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5 Jack Renoud February 5, 2012 at 3:27 pm

Why not charge Ancestry.com for your tree, a form of rent , for a year!!! What goes around comes around.I once offered my information data base ( over 24,000 names and thousands of pages of information that could be scanned) as a joke for ‘sale’ to Ancestry.com. No response. They are always prompting people to contribute their work and many other programs also prompt you to ‘contribute’ your data to their sites. You all know, as soon as you do that , you’ll quite possibly find it on site like Ancestry.com or other sites in a very short while. I understand that these sites are trying to make a buck. I also understand that I , too, have spent countless hours and years looking up and solving one genealogy puzzle after another all at my cost .Why should I share this online , for free , with say a site like Ancestry, when they offer no incentive for me to do it. Like I said, as soon as I let go of my data, it will be ‘for sale’ on one of these sites. I have done test releases of some it and that is exactly what happened. A few months later, I see exact copies of it on various sites. Ancestry should at least release their trees for free, if they are expecting people to give their trees to them for free. What a publicly aid for Ancestry.com and I might even consider purchasing Ancestry.com for a while as a way of saying thank you to them. If they incentivised their collection of data, they would be swamped with information the likes of which would be mind boggling. You think that Ancestry is good now, if they did this, us serious researchers would be in their employ. They would have an army of dedicated researchers for the price of a few months of free access to the system over a few years.Think about it.

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6 Dave Voelker February 12, 2012 at 1:41 pm

Jack –

This is an excellent point you make here. Ancestry.com is effectively crowd-sourcing a product that it then resells for a hefty profit and while there is nothing wrong with that, I am a capitalist after all, they could do more to support the ongoing research. While the amount of scanned reference data that Ancestry has is tough to match the amount of sharing and member connections I have made is disappointing. I did not understand the significance of this until I posted my tree online with wikitree and have received more connections from that posting in 6 months than I have on ancestry for the last few years.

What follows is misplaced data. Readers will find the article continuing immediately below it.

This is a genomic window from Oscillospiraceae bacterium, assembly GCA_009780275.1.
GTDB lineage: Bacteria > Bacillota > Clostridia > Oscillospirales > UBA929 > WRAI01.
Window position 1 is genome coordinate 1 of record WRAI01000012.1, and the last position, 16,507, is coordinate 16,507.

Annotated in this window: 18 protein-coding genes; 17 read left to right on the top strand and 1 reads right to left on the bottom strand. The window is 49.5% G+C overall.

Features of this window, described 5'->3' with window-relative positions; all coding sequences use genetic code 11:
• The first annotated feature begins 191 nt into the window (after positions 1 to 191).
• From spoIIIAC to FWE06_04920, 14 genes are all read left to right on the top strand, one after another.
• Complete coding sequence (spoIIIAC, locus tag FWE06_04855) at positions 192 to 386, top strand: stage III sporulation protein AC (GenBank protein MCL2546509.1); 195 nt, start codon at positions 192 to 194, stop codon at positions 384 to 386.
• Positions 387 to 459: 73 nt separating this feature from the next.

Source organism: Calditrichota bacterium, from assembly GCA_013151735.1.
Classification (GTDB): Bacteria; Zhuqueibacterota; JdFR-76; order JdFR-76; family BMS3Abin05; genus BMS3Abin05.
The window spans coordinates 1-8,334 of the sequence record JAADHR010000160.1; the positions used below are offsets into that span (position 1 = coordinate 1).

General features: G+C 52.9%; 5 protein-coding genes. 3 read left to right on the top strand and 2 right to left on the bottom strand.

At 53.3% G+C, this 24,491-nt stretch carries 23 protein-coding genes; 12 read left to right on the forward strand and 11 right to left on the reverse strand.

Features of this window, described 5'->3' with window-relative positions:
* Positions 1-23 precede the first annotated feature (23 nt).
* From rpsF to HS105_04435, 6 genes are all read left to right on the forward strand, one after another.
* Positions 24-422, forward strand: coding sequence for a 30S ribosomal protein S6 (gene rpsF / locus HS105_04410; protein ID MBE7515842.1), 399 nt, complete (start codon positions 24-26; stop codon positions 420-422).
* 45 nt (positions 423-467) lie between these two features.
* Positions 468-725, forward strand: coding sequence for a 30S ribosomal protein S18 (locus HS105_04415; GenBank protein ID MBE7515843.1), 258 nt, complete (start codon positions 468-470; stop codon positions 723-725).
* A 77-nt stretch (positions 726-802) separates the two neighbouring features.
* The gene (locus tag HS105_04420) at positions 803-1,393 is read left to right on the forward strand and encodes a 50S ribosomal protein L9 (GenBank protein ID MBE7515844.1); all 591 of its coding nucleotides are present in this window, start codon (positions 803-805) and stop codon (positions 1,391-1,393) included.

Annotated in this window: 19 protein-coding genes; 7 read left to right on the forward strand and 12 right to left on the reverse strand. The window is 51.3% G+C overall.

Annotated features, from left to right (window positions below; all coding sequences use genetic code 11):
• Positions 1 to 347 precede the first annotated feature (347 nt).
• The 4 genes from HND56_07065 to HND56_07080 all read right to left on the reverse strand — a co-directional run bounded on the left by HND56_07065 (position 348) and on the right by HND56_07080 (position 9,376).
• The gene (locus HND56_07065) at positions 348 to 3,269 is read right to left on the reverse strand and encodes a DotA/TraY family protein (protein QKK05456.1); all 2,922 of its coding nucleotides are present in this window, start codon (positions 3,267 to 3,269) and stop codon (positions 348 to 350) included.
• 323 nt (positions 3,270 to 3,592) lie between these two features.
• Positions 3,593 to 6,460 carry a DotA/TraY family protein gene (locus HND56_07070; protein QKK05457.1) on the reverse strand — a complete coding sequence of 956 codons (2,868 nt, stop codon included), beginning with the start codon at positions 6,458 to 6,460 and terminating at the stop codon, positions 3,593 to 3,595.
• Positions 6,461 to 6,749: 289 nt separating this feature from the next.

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7 Karl-Michael Sala April 13, 2012 at 12:21 pm

I have posted more than $100,00o worth of personal, client, patron, friend & family genealogy research on Ancestry.com. What do I get for it? A bunch! 24/7 access, storage, sharability (whether I know about it or not), automatic emails to clients, patrons, friends & family about updates I (or anyone else) made, etc.
2006: I was the very 1st person hand-picked by Ancestry.com to initialize the former Paid Expert Ancestry.com Research Line (PEARL, my selected proposed name that won, but the moniker was never attached to it). My wife, Lynell, was 2nd.
When that close-knit team was dissolved, I moved to be the primary European research consultant for Ancestry.de[utschland].
If anyone ever said that Ancestry.com was expensive, rip-off, etc. ad nauseum, I replied “You’re talking to the wrong guy, for I believe all of what ACOM has for you is likely worth no less than twice what they are asking!” No, I did not proclaim that because I worked there. It is a fact, folks. One client of mine got about $100,000 worth of genealogy that I did not have to do, for it had already been done.
As usual, I digress. When that International Team, too, was disbanded, Lynell & I opted to launch http://www.GermanGenealogist.com. It has been the best thing we ever did.
Highlight of that decision? Two clients who found us online have paid us about $50,000. Had those two clients been your referrals, that would have meant $5,000 to you (yes, you)! Call 1-888-456-7252 to discuss your case. Email details today. OK, tomorrow, then{:>)